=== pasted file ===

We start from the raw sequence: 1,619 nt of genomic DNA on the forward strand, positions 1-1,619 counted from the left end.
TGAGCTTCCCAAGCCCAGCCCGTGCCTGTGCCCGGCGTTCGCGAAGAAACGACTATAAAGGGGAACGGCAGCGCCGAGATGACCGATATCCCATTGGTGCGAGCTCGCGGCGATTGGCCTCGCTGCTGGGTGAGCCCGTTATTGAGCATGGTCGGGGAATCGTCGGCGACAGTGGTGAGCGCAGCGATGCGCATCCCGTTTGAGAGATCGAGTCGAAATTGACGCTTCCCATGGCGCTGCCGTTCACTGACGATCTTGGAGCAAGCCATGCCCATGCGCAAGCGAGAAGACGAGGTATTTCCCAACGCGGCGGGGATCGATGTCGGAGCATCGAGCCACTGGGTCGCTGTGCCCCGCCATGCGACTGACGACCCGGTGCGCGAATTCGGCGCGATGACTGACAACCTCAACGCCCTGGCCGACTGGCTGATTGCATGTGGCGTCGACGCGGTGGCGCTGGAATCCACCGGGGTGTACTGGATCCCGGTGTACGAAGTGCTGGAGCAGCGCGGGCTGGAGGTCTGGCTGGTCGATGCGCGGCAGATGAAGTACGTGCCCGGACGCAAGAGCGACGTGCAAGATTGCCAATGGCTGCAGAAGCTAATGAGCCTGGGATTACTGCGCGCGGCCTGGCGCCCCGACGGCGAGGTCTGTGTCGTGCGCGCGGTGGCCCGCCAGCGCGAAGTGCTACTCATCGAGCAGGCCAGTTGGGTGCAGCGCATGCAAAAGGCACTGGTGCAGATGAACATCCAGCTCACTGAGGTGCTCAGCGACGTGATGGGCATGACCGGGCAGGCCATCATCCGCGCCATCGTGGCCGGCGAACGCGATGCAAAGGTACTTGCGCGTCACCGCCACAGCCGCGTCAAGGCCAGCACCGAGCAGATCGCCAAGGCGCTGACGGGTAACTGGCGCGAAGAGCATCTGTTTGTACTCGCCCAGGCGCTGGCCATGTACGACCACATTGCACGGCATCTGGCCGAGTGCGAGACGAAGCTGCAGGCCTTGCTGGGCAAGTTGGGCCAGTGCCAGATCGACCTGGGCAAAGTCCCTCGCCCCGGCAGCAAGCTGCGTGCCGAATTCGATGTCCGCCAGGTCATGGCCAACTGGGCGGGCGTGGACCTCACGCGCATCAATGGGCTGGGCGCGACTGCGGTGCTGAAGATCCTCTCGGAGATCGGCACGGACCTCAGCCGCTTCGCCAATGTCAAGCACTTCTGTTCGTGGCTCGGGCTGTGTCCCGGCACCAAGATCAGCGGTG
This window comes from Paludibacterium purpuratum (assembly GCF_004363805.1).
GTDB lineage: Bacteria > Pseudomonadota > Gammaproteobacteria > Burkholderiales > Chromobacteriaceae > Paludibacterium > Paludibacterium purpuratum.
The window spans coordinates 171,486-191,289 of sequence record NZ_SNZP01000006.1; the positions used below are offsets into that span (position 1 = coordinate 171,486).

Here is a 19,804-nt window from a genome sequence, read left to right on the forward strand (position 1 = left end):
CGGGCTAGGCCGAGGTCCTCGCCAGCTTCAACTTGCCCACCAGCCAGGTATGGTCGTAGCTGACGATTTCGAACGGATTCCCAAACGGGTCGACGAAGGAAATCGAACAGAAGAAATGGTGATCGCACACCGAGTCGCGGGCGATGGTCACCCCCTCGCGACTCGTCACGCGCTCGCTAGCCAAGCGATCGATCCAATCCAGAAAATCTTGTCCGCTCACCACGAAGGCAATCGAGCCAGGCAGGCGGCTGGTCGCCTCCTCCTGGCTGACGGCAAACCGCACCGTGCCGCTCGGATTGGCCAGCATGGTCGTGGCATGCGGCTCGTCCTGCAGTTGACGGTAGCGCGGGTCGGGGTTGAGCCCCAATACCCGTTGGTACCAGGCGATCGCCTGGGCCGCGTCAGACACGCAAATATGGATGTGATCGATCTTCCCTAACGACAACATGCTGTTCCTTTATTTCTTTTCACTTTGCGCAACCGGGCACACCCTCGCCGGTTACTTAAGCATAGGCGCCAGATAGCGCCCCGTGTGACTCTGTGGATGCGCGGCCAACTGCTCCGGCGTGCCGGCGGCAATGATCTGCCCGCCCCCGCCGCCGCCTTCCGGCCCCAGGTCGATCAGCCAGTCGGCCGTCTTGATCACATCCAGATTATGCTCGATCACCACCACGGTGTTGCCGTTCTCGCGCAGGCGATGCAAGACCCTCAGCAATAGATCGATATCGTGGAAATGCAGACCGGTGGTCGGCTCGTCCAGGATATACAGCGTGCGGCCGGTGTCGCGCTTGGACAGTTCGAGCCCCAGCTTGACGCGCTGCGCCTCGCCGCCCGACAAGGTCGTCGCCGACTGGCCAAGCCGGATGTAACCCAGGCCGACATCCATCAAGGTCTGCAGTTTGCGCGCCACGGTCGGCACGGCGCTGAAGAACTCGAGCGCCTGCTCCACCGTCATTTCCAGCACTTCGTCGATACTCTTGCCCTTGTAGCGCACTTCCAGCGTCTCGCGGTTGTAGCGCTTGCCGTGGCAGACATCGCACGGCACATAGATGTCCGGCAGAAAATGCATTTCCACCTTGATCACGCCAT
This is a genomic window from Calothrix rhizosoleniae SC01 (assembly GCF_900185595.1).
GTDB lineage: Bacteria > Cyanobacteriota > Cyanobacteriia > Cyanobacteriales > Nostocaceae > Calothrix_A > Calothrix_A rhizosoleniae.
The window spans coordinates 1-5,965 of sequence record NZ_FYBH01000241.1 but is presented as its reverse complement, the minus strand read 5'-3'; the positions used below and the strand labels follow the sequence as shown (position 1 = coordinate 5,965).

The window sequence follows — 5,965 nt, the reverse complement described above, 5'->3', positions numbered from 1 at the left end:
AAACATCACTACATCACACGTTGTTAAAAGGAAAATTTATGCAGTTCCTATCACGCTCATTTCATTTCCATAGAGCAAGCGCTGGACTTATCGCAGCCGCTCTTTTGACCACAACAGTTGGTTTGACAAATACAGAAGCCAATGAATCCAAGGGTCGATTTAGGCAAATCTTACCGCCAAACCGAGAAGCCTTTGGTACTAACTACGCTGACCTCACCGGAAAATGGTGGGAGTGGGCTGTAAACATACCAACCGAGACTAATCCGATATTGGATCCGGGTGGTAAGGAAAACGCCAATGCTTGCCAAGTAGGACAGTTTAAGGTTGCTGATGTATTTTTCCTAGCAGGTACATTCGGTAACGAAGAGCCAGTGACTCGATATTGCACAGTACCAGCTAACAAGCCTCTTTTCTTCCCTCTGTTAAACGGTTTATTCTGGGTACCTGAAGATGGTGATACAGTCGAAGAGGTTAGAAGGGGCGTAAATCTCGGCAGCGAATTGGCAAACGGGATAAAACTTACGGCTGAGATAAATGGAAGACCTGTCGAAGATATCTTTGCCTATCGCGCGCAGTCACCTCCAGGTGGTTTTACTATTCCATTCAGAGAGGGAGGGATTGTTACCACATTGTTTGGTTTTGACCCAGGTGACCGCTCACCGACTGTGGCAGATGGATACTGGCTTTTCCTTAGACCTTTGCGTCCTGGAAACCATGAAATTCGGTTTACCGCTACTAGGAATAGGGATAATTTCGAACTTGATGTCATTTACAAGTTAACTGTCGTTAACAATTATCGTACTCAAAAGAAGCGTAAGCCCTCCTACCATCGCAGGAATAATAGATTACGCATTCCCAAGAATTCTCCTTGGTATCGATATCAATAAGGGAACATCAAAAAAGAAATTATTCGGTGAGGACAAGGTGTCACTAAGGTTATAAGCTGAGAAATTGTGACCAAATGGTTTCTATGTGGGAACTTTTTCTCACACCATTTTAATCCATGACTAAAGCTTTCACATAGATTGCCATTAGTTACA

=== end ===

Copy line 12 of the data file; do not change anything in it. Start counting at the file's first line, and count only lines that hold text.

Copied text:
AAACATCACTACATCACACGTTGTTAAAAGGAAAATTTATGCAGTTCCTATCACGCTCATTTCATTTCCATAGAGCAAGCGCTGGACTTATCGCAGCCGCTCTTTTGACCACAACAGTTGGTTTGACAAATACAGAAGCCAATGAATCCAAGGGTCGATTTAGGCAAATCTTACCGCCAAACCGAGAAGCCTTTGGTACTAACTACGCTGACCTCACCGGAAAATGGTGGGAGTGGGCTGTAAACATACCAACCGAGACTAATCCGATATTGGATCCGGGTGGTAAGGAAAACGCCAATGCTTGCCAAGTAGGACAGTTTAAGGTTGCTGATGTATTTTTCCTAGCAGGTACATTCGGTAACGAAGAGCCAGTGACTCGATATTGCACAGTACCAGCTAACAAGCCTCTTTTCTTCCCTCTGTTAAACGGTTTATTCTGGGTACCTGAAGATGGTGATACAGTCGAAGAGGTTAGAAGGGGCGTAAATCTCGGCAGCGAATTGGCAAACGGGATAAAACTTACGGCTGAGATAAATGGAAGACCTGTCGAAGATATCTTTGCCTATCGCGCGCAGTCACCTCCAGGTGGTTTTACTATTCCATTCAGAGAGGGAGGGATTGTTACCACATTGTTTGGTTTTGACCCAGGTGACCGCTCACCGACTGTGGCAGATGGATACTGGCTTTTCCTTAGACCTTTGCGTCCTGGAAACCATGAAATTCGGTTTACCGCTACTAGGAATAGGGATAATTTCGAACTTGATGTCATTTACAAGTTAACTGTCGTTAACAATTATCGTACTCAAAAGAAGCGTAAGCCCTCCTACCATCGCAGGAATAATAGATTACGCATTCCCAAGAATTCTCCTTGGTATCGATATCAATAAGGGAACATCAAAAAAGAAATTATTCGGTGAGGACAAGGTGTCACTAAGGTTATAAGCTGAGAAATTGTGACCAAATGGTTTCTATGTGGGAACTTTTTCTCACACCATTTTAATCCATGACTAAAGCTTTCACATAGATTGCCATTAGTTACA